Ms. NATHAN: Right, exactly. Well, again, in my book, "The New American Cooking," what I tried to do is interview all kinds of people in America that like to cook. And one of the people that I interviewed was somebody named Alan Josef(ph), who was the cook, the chef, behind Emeril Lagasse, and he's of Haitian extraction. He told me about the story of this soup that was served by the landowners in Haiti before they became independent in 1802. And afterwards, the Haitians ate this soup symbolically as the soup of freedom. And they serve it every New Year's Day and during the holiday season. So I thought that would be a good soup for you to try. And it's got butternut squash and cabbage and carrots and it could also have mirliton, which are vegetable pears, or chayote, which again are something...

SIEGEL: Coyote?

Ms. NATHAN: It looks like--they're oval. It's got a big seed inside. It's very mild like a squash.

SIEGEL: It's a vegetable?

Ms. NATHAN: It's a vegetable.

SIEGEL: Yes. Oh, good, good, OK.

Ms. NATHAN: I'm sorry. It's not an animal.

SIEGEL: And this--let's have a taste. This is Haitian?

Ms. NATHAN: This is a Haitian soup. And what I learned writing this book is the stories about people come out through the food that they eat.

SIEGEL: We would have this on Haitian Independence Day...

Ms. NATHAN: Right, right.

SIEGEL: ...which is--this is January 1st.

Ms. NATHAN: Yes, exactly.

SIEGEL: So it's a seasonal holiday...

Ms. NATHAN: It's a seasonal holiday dish.

SIEGEL: ...seasonal holiday dish.

Ms. NATHAN: And it's very good. Or you could eat it all year round 'cause it's got meat in it. You know, it's a good, hearty stew.

SIEGEL: Well, it's very good. And we could all start observing Haitian Independence Day just for the soup. You also brought along some cookies in a bag. Is there some new exotic story to the cookies or...

Ms. NATHAN: Well, this is a chocolate chip cookie. You can open it if you'd like to, or would you like me to open them?

SIEGEL: It's closer to your mike, so...

Ms. NATHAN: It's a gift package. Again, this is a recipe that was a regular Toll House cookie recipe, right? But, you know, American chefs want to make it even better. And this one chef named Ann Amernick, who was the first woman pastry chef in the White House, likes putting big chips in her cookies. And what she does, just before--it's pretty much the same recipe--a lot of butter--it's good. But what she does the last minute--and, of course, I can't do this right now--is she puts it in the microwave for one second and then serves them at...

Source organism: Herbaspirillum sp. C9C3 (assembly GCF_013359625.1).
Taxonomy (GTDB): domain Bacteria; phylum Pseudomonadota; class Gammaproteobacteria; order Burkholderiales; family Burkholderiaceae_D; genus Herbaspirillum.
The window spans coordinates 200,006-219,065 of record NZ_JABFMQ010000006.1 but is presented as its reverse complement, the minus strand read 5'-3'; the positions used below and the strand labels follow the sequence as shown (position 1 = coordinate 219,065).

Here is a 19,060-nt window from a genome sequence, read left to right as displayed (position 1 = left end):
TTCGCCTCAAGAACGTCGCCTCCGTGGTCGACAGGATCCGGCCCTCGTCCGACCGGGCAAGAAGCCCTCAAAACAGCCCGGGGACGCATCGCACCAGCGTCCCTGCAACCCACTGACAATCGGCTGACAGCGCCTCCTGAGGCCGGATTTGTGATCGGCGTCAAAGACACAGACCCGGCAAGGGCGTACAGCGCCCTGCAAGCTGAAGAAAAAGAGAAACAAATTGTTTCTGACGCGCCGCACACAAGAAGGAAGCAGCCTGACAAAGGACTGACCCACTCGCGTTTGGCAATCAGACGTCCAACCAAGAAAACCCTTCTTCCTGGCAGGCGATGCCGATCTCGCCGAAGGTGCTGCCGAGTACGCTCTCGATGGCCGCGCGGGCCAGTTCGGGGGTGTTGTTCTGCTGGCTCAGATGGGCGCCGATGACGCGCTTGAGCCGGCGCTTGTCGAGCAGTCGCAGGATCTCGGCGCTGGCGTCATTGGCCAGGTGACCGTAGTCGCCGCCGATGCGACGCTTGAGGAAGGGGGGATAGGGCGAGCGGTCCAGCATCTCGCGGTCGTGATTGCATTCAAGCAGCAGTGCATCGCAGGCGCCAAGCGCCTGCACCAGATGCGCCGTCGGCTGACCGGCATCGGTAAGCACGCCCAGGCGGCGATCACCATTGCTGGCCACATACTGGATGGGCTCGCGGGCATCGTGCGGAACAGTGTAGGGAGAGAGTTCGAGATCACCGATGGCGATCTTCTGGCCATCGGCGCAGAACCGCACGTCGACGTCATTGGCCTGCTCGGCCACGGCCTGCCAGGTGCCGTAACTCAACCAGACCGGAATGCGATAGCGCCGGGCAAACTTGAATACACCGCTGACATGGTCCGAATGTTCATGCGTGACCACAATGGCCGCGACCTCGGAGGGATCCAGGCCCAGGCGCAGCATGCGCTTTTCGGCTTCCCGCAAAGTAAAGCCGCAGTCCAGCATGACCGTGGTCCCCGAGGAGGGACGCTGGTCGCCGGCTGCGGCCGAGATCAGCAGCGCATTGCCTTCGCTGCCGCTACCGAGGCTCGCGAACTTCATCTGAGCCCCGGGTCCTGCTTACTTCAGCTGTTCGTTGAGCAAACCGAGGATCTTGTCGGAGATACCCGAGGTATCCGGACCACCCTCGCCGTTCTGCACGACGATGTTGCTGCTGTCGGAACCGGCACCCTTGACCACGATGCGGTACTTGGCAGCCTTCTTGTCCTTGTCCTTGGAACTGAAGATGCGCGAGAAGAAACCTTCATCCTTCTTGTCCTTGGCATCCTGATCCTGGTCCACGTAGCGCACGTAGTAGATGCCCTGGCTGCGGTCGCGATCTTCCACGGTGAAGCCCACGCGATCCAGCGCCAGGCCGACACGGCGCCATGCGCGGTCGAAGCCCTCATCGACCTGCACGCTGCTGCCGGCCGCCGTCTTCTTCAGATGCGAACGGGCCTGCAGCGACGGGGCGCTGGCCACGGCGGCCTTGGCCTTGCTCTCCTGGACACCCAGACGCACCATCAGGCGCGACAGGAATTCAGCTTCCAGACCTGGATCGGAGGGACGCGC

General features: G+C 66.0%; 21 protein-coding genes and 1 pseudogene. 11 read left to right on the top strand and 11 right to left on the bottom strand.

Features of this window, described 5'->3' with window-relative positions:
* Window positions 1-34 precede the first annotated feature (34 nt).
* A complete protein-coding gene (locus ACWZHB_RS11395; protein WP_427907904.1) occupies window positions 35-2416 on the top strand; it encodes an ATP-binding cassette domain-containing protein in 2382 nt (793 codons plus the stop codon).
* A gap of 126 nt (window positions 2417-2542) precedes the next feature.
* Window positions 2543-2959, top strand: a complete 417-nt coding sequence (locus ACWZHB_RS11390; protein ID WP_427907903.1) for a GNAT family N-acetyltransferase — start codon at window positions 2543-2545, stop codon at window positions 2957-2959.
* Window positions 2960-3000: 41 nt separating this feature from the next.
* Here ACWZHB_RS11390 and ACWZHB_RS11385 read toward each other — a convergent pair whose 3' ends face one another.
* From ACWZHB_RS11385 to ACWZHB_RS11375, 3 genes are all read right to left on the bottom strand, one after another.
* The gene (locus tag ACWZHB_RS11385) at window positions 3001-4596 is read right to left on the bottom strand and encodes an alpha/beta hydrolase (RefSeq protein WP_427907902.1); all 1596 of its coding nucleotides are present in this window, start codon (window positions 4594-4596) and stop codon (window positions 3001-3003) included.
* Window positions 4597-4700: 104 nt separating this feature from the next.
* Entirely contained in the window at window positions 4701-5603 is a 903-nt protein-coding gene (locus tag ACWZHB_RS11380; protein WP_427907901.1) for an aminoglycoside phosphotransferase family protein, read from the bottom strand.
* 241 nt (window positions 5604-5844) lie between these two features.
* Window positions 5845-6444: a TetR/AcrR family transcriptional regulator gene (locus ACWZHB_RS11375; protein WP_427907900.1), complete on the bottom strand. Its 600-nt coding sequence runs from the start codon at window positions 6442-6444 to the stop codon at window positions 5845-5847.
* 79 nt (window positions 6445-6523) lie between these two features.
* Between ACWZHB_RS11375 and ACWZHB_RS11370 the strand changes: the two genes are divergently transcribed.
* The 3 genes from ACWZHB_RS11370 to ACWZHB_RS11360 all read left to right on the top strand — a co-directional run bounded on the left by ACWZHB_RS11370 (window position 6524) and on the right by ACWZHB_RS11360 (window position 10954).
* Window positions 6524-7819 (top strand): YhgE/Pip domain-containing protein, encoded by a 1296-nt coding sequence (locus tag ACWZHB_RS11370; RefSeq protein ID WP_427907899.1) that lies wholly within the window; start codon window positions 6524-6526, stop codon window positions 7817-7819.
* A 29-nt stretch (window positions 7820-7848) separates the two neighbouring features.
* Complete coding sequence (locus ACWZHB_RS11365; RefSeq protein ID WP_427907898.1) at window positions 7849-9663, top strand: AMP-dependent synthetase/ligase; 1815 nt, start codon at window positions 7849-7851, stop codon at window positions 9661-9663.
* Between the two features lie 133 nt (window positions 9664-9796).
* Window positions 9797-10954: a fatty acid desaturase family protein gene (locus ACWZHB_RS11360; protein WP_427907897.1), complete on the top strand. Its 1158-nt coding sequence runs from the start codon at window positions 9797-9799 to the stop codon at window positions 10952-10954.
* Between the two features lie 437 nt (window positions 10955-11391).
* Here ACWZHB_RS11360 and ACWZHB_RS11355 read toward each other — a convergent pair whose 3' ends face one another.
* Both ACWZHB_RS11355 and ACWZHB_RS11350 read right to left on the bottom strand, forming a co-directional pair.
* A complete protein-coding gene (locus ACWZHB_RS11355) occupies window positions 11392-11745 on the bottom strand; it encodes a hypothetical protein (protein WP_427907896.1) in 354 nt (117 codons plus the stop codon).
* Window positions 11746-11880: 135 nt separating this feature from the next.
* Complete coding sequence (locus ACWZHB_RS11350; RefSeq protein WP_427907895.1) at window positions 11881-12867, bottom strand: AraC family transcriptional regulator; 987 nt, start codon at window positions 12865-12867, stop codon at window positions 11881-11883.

SIEGEL: For one second?

Ms. NATHAN: Well, one minute, one minute.

SIEGEL: You meant one...

Ms. NATHAN: One minute. I meant a second--you know, a second is like a minute, right?

SIEGEL: In radio we can't work to that crude degree of accuracy, Joan.

Ms. NATHAN: Sorry.

SIEGEL: But this is--it's a good-looking chocolate chip cookie and I'll just...

Ms. NATHAN: By putting it in the microwave it just softens it just so much.

SIEGEL: Mmm, that is one chocolatey chocolate chip cookie. Very, very good. Well, you feel that if we were having this same discussion about holiday cooking 40 years ago, 50 years ago--of course, we would have been extremely young at that time...

Ms. NATHAN: Right, extremely young.

SIEGEL: ...but in those days we would have been talking about totally different foods on the table, or at least a much narrower range.

Ms. NATHAN: Absolutely. If you took a potato pancake it would have been thick probably, wouldn't have been crispy. The same with--the brisket would have had just onions--and onion soup mix.

SIEGEL: We don't bother with the real onions.

Ms. NATHAN: Right, just use onion soup mix. Chocolate chip cookies would have been Toll House cookie recipe, would not have been big chunks. And we wouldn't have known about a Haitian soup. You know, we wouldn't have known about Thai cooking because there were very few Thais here. We wouldn't have known about Cambodian food or Ethiopian food. It was a different America 40 years ago.

SIEGEL: Well, Joan, thank you very much for talking about today's America and some holiday dishes with us.

Ms. NATHAN: Thank you.

SIEGEL: Joan Nathan, whose new cookbook is called "The New American Cooking." You can find recipes for the dishes we talked about at our Web site, npr.org.